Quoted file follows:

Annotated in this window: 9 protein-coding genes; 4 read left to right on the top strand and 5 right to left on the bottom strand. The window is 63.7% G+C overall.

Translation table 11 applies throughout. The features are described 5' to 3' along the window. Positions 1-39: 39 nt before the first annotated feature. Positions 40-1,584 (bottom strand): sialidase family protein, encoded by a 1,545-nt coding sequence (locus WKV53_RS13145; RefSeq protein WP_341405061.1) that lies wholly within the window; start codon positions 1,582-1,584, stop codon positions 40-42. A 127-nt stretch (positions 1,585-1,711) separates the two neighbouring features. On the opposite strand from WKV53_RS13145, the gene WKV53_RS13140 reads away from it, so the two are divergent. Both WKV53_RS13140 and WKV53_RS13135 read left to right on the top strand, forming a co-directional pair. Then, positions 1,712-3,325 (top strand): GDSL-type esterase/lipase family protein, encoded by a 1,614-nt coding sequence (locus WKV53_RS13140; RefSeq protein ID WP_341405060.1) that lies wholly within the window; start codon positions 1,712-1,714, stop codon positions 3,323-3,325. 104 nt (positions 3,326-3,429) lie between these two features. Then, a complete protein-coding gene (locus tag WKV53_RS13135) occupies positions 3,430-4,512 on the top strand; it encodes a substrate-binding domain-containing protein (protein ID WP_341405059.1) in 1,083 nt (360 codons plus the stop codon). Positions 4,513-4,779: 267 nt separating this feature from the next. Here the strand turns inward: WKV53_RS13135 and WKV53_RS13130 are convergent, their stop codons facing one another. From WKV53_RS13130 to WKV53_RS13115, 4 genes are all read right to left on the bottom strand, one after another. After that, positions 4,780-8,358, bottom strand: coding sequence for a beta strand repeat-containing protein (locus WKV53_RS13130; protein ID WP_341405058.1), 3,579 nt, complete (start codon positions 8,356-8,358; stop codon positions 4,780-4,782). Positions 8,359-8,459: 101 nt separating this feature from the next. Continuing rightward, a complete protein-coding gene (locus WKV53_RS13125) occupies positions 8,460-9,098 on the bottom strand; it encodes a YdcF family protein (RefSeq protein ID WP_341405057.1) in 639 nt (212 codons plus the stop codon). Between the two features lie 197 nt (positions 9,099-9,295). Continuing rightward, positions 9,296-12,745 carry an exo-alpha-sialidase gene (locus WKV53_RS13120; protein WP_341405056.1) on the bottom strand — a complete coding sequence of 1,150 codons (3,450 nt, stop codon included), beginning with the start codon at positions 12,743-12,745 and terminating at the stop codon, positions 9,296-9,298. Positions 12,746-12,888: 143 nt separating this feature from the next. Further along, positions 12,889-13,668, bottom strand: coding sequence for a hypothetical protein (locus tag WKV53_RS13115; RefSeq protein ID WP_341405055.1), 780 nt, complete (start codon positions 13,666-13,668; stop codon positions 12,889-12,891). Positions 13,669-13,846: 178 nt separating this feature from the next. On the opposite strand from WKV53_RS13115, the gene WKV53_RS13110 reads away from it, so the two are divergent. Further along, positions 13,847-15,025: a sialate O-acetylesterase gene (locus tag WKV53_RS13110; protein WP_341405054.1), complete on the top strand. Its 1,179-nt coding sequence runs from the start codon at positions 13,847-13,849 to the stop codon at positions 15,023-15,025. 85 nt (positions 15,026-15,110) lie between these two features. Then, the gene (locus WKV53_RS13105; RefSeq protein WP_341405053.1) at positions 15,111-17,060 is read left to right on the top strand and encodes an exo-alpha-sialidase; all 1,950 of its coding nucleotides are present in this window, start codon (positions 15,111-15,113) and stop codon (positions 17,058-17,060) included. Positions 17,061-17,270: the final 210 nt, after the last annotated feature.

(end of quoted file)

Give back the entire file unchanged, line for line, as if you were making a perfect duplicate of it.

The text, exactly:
Annotated in this window: 9 protein-coding genes; 4 read left to right on the top strand and 5 right to left on the bottom strand. The window is 63.7% G+C overall.

Translation table 11 applies throughout. The features are described 5' to 3' along the window. Positions 1-39: 39 nt before the first annotated feature. Positions 40-1,584 (bottom strand): sialidase family protein, encoded by a 1,545-nt coding sequence (locus WKV53_RS13145; RefSeq protein WP_341405061.1) that lies wholly within the window; start codon positions 1,582-1,584, stop codon positions 40-42. A 127-nt stretch (positions 1,585-1,711) separates the two neighbouring features. On the opposite strand from WKV53_RS13145, the gene WKV53_RS13140 reads away from it, so the two are divergent. Both WKV53_RS13140 and WKV53_RS13135 read left to right on the top strand, forming a co-directional pair. Then, positions 1,712-3,325 (top strand): GDSL-type esterase/lipase family protein, encoded by a 1,614-nt coding sequence (locus WKV53_RS13140; RefSeq protein ID WP_341405060.1) that lies wholly within the window; start codon positions 1,712-1,714, stop codon positions 3,323-3,325. 104 nt (positions 3,326-3,429) lie between these two features. Then, a complete protein-coding gene (locus tag WKV53_RS13135) occupies positions 3,430-4,512 on the top strand; it encodes a substrate-binding domain-containing protein (protein ID WP_341405059.1) in 1,083 nt (360 codons plus the stop codon). Positions 4,513-4,779: 267 nt separating this feature from the next. Here the strand turns inward: WKV53_RS13135 and WKV53_RS13130 are convergent, their stop codons facing one another. From WKV53_RS13130 to WKV53_RS13115, 4 genes are all read right to left on the bottom strand, one after another. After that, positions 4,780-8,358, bottom strand: coding sequence for a beta strand repeat-containing protein (locus WKV53_RS13130; protein ID WP_341405058.1), 3,579 nt, complete (start codon positions 8,356-8,358; stop codon positions 4,780-4,782). Positions 8,359-8,459: 101 nt separating this feature from the next. Continuing rightward, a complete protein-coding gene (locus WKV53_RS13125) occupies positions 8,460-9,098 on the bottom strand; it encodes a YdcF family protein (RefSeq protein ID WP_341405057.1) in 639 nt (212 codons plus the stop codon). Between the two features lie 197 nt (positions 9,099-9,295). Continuing rightward, positions 9,296-12,745 carry an exo-alpha-sialidase gene (locus WKV53_RS13120; protein WP_341405056.1) on the bottom strand — a complete coding sequence of 1,150 codons (3,450 nt, stop codon included), beginning with the start codon at positions 12,743-12,745 and terminating at the stop codon, positions 9,296-9,298. Positions 12,746-12,888: 143 nt separating this feature from the next. Further along, positions 12,889-13,668, bottom strand: coding sequence for a hypothetical protein (locus tag WKV53_RS13115; RefSeq protein ID WP_341405055.1), 780 nt, complete (start codon positions 13,666-13,668; stop codon positions 12,889-12,891). Positions 13,669-13,846: 178 nt separating this feature from the next. On the opposite strand from WKV53_RS13115, the gene WKV53_RS13110 reads away from it, so the two are divergent. Further along, positions 13,847-15,025: a sialate O-acetylesterase gene (locus tag WKV53_RS13110; protein WP_341405054.1), complete on the top strand. Its 1,179-nt coding sequence runs from the start codon at positions 13,847-13,849 to the stop codon at positions 15,023-15,025. 85 nt (positions 15,026-15,110) lie between these two features. Then, the gene (locus WKV53_RS13105; RefSeq protein WP_341405053.1) at positions 15,111-17,060 is read left to right on the top strand and encodes an exo-alpha-sialidase; all 1,950 of its coding nucleotides are present in this window, start codon (positions 15,111-15,113) and stop codon (positions 17,058-17,060) included. Positions 17,061-17,270: the final 210 nt, after the last annotated feature.